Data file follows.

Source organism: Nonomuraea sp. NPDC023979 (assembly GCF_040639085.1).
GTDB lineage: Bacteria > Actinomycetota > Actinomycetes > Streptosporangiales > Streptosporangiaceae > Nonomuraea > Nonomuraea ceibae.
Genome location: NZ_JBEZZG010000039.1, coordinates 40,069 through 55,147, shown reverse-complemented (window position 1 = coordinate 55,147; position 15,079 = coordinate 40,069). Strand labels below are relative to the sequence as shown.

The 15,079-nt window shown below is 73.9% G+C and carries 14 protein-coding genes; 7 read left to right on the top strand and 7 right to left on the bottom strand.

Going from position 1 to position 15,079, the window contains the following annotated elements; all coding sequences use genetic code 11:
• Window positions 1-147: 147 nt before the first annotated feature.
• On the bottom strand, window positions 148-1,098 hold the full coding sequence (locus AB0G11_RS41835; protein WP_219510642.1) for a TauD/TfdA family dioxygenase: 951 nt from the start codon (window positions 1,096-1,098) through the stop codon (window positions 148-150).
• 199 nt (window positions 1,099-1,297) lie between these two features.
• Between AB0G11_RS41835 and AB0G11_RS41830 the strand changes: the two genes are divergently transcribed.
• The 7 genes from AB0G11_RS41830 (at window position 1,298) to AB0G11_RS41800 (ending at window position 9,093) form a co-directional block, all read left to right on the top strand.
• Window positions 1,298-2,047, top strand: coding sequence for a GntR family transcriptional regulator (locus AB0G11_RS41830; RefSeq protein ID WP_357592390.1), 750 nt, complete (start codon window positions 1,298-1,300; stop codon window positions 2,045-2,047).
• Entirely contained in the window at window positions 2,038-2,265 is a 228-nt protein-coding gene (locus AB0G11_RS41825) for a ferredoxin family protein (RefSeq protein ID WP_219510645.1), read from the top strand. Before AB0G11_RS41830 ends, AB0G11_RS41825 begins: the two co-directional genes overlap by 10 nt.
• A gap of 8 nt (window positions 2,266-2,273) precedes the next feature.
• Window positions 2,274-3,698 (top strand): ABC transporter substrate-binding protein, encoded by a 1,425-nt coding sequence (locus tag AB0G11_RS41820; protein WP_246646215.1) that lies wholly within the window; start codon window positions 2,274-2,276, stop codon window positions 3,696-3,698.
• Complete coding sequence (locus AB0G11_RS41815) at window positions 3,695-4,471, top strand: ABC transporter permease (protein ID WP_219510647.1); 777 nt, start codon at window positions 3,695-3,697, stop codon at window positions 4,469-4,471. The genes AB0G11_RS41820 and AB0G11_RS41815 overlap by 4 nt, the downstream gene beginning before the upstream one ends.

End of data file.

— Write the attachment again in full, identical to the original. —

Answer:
Source organism: Nonomuraea sp. NPDC023979 (assembly GCF_040639085.1).
GTDB lineage: Bacteria > Actinomycetota > Actinomycetes > Streptosporangiales > Streptosporangiaceae > Nonomuraea > Nonomuraea ceibae.
Genome location: NZ_JBEZZG010000039.1, coordinates 40,069 through 55,147, shown reverse-complemented (window position 1 = coordinate 55,147; position 15,079 = coordinate 40,069). Strand labels below are relative to the sequence as shown.

The 15,079-nt window shown below is 73.9% G+C and carries 14 protein-coding genes; 7 read left to right on the top strand and 7 right to left on the bottom strand.

Going from position 1 to position 15,079, the window contains the following annotated elements; all coding sequences use genetic code 11:
• Window positions 1-147: 147 nt before the first annotated feature.
• On the bottom strand, window positions 148-1,098 hold the full coding sequence (locus AB0G11_RS41835; protein WP_219510642.1) for a TauD/TfdA family dioxygenase: 951 nt from the start codon (window positions 1,096-1,098) through the stop codon (window positions 148-150).
• 199 nt (window positions 1,099-1,297) lie between these two features.
• Between AB0G11_RS41835 and AB0G11_RS41830 the strand changes: the two genes are divergently transcribed.
• The 7 genes from AB0G11_RS41830 (at window position 1,298) to AB0G11_RS41800 (ending at window position 9,093) form a co-directional block, all read left to right on the top strand.
• Window positions 1,298-2,047, top strand: coding sequence for a GntR family transcriptional regulator (locus AB0G11_RS41830; RefSeq protein ID WP_357592390.1), 750 nt, complete (start codon window positions 1,298-1,300; stop codon window positions 2,045-2,047).
• Entirely contained in the window at window positions 2,038-2,265 is a 228-nt protein-coding gene (locus AB0G11_RS41825) for a ferredoxin family protein (RefSeq protein ID WP_219510645.1), read from the top strand. Before AB0G11_RS41830 ends, AB0G11_RS41825 begins: the two co-directional genes overlap by 10 nt.
• A gap of 8 nt (window positions 2,266-2,273) precedes the next feature.
• Window positions 2,274-3,698 (top strand): ABC transporter substrate-binding protein, encoded by a 1,425-nt coding sequence (locus tag AB0G11_RS41820; protein WP_246646215.1) that lies wholly within the window; start codon window positions 2,274-2,276, stop codon window positions 3,696-3,698.
• Complete coding sequence (locus AB0G11_RS41815) at window positions 3,695-4,471, top strand: ABC transporter permease (protein ID WP_219510647.1); 777 nt, start codon at window positions 3,695-3,697, stop codon at window positions 4,469-4,471. The genes AB0G11_RS41820 and AB0G11_RS41815 overlap by 4 nt, the downstream gene beginning before the upstream one ends.